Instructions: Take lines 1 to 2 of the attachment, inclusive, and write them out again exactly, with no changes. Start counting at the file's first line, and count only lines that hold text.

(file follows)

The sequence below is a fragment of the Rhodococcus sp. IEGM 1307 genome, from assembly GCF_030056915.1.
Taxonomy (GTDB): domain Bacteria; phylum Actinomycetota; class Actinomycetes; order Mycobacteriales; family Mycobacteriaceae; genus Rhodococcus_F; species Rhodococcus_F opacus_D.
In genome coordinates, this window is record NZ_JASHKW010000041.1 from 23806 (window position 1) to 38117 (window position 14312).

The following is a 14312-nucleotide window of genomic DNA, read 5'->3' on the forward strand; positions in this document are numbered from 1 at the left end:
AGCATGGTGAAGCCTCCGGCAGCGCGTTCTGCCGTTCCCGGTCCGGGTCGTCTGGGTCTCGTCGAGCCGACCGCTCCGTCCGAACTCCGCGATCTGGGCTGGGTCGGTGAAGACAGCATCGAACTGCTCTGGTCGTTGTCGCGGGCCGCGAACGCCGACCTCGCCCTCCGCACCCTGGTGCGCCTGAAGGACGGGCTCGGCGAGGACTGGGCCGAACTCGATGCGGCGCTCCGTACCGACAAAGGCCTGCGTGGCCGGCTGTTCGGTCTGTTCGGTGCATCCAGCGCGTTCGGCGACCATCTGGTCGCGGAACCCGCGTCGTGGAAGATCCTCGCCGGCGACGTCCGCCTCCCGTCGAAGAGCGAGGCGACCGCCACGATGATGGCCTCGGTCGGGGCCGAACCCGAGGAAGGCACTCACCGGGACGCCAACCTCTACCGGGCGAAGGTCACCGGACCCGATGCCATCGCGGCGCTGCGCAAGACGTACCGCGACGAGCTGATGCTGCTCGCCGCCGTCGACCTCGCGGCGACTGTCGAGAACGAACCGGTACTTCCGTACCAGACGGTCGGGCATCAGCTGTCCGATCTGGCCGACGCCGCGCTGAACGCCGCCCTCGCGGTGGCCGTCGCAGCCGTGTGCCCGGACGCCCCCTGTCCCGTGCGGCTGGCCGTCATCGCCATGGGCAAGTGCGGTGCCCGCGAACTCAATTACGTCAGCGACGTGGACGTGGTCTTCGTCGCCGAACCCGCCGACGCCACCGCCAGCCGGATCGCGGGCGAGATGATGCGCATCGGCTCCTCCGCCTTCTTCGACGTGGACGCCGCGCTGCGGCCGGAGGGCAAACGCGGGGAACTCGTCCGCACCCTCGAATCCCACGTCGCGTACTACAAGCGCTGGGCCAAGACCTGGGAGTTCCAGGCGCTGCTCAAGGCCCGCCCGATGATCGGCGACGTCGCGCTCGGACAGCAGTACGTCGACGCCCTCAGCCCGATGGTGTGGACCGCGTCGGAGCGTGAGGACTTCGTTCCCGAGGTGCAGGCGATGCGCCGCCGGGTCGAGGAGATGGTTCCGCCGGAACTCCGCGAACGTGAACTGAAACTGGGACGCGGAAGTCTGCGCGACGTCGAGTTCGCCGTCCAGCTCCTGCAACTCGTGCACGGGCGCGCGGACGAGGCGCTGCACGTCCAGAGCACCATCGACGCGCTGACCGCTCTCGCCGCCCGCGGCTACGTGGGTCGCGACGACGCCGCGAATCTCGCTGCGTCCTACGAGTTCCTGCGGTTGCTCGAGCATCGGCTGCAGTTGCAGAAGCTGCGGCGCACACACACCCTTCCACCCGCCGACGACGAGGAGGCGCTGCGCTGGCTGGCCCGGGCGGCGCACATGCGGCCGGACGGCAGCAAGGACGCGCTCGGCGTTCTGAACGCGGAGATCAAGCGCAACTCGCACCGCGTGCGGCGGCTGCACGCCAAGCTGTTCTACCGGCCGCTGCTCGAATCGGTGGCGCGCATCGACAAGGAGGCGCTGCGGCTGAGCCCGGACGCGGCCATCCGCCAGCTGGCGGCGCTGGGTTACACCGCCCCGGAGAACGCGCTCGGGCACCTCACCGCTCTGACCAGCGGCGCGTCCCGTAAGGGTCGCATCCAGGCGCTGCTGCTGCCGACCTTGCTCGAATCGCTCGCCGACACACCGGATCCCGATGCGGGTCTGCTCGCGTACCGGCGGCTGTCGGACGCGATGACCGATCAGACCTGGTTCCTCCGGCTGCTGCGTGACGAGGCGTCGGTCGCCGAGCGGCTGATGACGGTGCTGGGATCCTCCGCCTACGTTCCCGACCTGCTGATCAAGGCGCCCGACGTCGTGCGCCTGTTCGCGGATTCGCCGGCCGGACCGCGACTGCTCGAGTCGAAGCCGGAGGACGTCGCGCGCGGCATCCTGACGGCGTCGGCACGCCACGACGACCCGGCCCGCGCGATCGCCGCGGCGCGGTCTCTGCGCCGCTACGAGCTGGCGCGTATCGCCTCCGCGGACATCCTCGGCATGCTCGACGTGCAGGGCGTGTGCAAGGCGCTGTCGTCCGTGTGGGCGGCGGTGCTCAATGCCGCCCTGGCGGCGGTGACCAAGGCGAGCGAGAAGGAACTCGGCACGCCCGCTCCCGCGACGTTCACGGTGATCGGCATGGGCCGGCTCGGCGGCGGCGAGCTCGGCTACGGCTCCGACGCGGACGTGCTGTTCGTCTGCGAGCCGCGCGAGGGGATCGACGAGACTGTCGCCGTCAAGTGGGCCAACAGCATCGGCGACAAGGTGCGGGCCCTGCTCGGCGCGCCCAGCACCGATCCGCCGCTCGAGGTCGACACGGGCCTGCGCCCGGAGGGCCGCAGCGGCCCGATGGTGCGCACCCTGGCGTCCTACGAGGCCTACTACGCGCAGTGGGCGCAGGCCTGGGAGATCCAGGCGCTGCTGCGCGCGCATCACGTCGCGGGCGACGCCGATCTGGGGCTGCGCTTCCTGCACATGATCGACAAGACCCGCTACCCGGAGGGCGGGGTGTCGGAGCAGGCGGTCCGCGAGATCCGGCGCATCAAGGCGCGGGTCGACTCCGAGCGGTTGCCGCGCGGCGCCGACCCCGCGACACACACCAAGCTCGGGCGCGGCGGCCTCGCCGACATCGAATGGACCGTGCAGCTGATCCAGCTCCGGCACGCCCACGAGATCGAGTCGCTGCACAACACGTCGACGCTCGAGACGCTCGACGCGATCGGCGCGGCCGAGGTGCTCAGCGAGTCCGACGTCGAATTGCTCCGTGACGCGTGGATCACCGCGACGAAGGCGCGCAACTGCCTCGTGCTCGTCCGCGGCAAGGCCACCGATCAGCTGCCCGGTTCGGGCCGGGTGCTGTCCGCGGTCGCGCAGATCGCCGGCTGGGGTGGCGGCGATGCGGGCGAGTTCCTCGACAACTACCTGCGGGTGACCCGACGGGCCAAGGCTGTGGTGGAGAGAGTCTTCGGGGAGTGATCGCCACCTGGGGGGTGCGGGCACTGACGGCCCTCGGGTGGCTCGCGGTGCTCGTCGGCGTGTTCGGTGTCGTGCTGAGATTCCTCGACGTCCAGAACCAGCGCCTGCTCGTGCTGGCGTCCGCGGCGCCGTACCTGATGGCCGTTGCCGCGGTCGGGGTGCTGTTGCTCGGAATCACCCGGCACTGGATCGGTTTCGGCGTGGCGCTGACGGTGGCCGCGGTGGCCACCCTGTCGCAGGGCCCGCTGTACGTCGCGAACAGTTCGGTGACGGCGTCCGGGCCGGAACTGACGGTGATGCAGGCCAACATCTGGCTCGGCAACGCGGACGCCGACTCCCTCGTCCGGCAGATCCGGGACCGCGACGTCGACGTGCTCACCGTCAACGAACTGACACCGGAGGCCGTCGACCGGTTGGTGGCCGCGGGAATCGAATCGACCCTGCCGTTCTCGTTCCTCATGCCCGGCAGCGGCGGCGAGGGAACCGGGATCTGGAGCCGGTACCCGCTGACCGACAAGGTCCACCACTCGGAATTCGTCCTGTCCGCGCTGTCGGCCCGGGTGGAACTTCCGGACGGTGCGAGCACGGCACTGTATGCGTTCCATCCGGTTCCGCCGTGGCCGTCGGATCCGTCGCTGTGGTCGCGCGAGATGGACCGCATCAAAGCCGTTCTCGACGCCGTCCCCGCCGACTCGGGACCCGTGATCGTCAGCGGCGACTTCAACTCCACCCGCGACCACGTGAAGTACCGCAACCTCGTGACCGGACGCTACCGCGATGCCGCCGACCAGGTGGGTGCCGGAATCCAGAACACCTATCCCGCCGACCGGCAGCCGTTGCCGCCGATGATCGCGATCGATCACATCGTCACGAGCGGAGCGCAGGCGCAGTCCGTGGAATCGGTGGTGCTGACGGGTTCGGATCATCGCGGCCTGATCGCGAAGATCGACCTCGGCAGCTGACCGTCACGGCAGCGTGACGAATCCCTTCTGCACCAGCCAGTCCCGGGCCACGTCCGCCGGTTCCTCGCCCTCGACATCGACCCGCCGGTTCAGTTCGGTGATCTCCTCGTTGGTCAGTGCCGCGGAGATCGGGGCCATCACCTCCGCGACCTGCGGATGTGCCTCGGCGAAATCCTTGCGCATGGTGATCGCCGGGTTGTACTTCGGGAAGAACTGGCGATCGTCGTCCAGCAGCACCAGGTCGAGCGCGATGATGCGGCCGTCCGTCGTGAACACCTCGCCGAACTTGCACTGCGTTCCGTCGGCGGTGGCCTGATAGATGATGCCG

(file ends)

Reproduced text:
The sequence below is a fragment of the Rhodococcus sp. IEGM 1307 genome, from assembly GCF_030056915.1.
Taxonomy (GTDB): domain Bacteria; phylum Actinomycetota; class Actinomycetes; order Mycobacteriales; family Mycobacteriaceae; genus Rhodococcus_F; species Rhodococcus_F opacus_D.